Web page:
Trains cruise into the station of Pa. railroad club

December 20, 2004|by DON AINES

CHAMBERSBURG, Pa. - The train under the Christmas tree might not be as common a sight as it was in the 20th century, but fans of model railroading can recapture that fascination this holiday season with a trip to the Cumberland Valley Model Railroad Club headquarters at 440 Nelson St.

What was a warehouse has been transformed over the past three years into a miniature world where locomotives pull passenger, freight, coal and flatbed cars through towns, villages and valleys with red cabooses bringing up the rear.

There are 30 scale miles of "HO" track running through the clubhouse and another six scale miles of "O" track, along with smaller layouts for "N" and standard-gauge trains, according to club Vice President Bill Robinson.


"Standard gauge is back from the '20s and '30s," said Robinson, who added that it is so valuable now that it is rarely seen actually running.

Built by Lionel, Ives and American Flyer among others, standard gauge is known as "tinplate" among collectors because of its all-metal construction, according to club member John Stamm. It also is finely detailed, as he demonstrated with a passenger car in which the commode seats lift.

"These big fellows were the toys of well-to-do kids," Stamm said.

The club's Christmas open house continues Sunday, Dec. 26, Jan. 2 and Jan. 9, from noon to 5 p.m., Robinson said.

Robinson said a large "G"-gauge layout, donated by Jack Baughman of Hagerstown, will be part of the display.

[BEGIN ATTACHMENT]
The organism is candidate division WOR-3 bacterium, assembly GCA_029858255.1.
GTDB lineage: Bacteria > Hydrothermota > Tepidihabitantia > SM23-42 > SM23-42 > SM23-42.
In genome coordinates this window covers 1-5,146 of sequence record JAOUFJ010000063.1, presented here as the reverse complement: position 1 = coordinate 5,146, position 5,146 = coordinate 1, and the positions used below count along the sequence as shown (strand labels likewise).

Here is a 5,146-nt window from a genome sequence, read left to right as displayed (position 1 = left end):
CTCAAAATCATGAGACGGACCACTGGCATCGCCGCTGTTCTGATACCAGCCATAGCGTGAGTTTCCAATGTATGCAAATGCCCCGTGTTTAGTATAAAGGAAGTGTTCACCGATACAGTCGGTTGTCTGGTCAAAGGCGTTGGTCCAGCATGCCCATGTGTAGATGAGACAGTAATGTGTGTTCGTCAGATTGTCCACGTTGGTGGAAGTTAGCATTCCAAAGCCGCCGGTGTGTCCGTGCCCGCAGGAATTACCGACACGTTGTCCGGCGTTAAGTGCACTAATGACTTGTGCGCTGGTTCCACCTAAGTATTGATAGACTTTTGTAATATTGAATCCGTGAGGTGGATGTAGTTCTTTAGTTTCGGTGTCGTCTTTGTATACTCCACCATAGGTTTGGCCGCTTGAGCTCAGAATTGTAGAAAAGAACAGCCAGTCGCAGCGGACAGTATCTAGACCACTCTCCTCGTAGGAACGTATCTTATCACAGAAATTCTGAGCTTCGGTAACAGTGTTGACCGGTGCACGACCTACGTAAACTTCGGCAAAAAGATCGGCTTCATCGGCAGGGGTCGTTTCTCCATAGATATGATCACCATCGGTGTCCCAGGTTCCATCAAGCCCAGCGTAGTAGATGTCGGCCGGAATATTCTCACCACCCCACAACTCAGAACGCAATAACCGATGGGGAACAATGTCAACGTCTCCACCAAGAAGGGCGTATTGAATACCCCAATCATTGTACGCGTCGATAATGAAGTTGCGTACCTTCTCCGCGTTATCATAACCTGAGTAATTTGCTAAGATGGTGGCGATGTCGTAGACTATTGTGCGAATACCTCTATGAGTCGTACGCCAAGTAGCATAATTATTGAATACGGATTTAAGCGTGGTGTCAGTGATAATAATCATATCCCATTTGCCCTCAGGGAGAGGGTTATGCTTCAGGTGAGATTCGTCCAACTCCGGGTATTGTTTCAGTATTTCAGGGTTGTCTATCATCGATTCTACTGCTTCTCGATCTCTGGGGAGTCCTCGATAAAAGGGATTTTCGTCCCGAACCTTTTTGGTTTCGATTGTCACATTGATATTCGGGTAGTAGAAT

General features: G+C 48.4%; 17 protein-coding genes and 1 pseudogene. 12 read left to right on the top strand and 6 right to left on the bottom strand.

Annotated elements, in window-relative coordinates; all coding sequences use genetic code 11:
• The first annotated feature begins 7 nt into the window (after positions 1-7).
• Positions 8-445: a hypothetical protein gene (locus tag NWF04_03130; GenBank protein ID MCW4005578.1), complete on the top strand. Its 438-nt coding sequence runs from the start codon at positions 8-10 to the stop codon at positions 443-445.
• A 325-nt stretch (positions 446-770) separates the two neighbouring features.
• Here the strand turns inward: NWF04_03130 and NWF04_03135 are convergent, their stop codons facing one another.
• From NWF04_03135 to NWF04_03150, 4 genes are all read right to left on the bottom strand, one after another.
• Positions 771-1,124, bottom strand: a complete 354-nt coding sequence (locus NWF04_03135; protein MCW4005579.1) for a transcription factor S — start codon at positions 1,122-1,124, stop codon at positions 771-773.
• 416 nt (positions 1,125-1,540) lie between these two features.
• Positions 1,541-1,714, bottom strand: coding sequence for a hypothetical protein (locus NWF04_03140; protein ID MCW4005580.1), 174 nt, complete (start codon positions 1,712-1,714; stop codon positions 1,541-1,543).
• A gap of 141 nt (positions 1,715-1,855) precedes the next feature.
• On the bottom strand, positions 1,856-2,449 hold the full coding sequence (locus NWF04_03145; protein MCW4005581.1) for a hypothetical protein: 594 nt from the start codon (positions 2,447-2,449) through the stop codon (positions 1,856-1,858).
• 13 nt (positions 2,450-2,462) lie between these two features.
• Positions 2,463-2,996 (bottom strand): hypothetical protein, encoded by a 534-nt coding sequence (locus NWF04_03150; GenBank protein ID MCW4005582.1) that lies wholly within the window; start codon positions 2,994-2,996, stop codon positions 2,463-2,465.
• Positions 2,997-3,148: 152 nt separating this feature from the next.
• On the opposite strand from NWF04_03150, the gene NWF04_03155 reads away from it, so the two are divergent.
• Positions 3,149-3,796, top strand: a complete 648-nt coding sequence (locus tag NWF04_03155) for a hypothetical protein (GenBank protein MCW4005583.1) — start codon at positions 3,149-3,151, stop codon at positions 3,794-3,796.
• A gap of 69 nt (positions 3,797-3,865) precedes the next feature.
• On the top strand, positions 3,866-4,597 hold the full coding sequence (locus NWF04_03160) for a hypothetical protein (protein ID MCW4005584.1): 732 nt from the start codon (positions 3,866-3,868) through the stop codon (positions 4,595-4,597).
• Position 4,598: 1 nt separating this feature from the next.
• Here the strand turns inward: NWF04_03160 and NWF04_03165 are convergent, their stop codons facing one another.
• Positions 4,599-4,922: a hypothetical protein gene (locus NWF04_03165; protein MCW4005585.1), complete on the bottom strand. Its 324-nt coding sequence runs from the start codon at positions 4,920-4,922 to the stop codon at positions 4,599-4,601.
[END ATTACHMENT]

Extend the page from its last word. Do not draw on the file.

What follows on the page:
Not all the circling trains are antiques. Replicas of modern high-speed passenger trains also were making endless loops through the imaginary world and a train made of LEGO blocks rambled through a LEGO village.

Trains also ran through a Christmas scene, Jurassic Park and the world of Harry Potter, all landscapes created by Susan Norris, the club secretary and wife of President John Norris. She also created a 7-by-4-foot HO layout that is being raffled off as the top prize during the open house, Robinson said.

A native of Great Britain, John Norris said model railroaders take the hobby as seriously in that country - where trains were invented - as in the United States, although the traditional Christmas connection is "an American phenomenon."

Model railroading is now primarily an adult hobby, but plenty of wide-eyed youngsters were in Sunday's crowd, including Andrew and Kyle Houston of Rockville, Md., who attended the show with their grandfather, John Comerer of Chambersburg.

"These boys are train fanatics, so I thought I'd bring them down here," Comerer said. "As long as it is their joy, it's my joy."

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